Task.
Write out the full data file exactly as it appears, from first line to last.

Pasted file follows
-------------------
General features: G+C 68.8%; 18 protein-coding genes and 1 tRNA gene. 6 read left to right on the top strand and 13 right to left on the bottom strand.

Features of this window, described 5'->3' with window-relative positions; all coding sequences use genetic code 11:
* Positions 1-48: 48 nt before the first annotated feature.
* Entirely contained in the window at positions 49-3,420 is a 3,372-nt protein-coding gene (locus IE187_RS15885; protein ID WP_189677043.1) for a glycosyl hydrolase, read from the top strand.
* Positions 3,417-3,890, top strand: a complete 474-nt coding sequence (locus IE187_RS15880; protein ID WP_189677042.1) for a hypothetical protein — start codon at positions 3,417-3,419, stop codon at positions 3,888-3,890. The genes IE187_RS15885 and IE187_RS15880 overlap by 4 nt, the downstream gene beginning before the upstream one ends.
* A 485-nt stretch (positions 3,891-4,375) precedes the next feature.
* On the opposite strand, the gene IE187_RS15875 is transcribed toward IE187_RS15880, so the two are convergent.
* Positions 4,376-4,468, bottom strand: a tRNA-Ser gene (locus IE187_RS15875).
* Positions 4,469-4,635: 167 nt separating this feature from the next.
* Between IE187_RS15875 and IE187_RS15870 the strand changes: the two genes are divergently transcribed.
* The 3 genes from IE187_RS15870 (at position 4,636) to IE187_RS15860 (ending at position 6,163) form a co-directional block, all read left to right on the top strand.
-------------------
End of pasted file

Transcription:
General features: G+C 68.8%; 18 protein-coding genes and 1 tRNA gene. 6 read left to right on the top strand and 13 right to left on the bottom strand.

Features of this window, described 5'->3' with window-relative positions; all coding sequences use genetic code 11:
* Positions 1-48: 48 nt before the first annotated feature.
* Entirely contained in the window at positions 49-3,420 is a 3,372-nt protein-coding gene (locus IE187_RS15885; protein ID WP_189677043.1) for a glycosyl hydrolase, read from the top strand.
* Positions 3,417-3,890, top strand: a complete 474-nt coding sequence (locus IE187_RS15880; protein ID WP_189677042.1) for a hypothetical protein — start codon at positions 3,417-3,419, stop codon at positions 3,888-3,890. The genes IE187_RS15885 and IE187_RS15880 overlap by 4 nt, the downstream gene beginning before the upstream one ends.
* A 485-nt stretch (positions 3,891-4,375) precedes the next feature.
* On the opposite strand, the gene IE187_RS15875 is transcribed toward IE187_RS15880, so the two are convergent.
* Positions 4,376-4,468, bottom strand: a tRNA-Ser gene (locus IE187_RS15875).
* Positions 4,469-4,635: 167 nt separating this feature from the next.
* Between IE187_RS15875 and IE187_RS15870 the strand changes: the two genes are divergently transcribed.
* The 3 genes from IE187_RS15870 (at position 4,636) to IE187_RS15860 (ending at position 6,163) form a co-directional block, all read left to right on the top strand.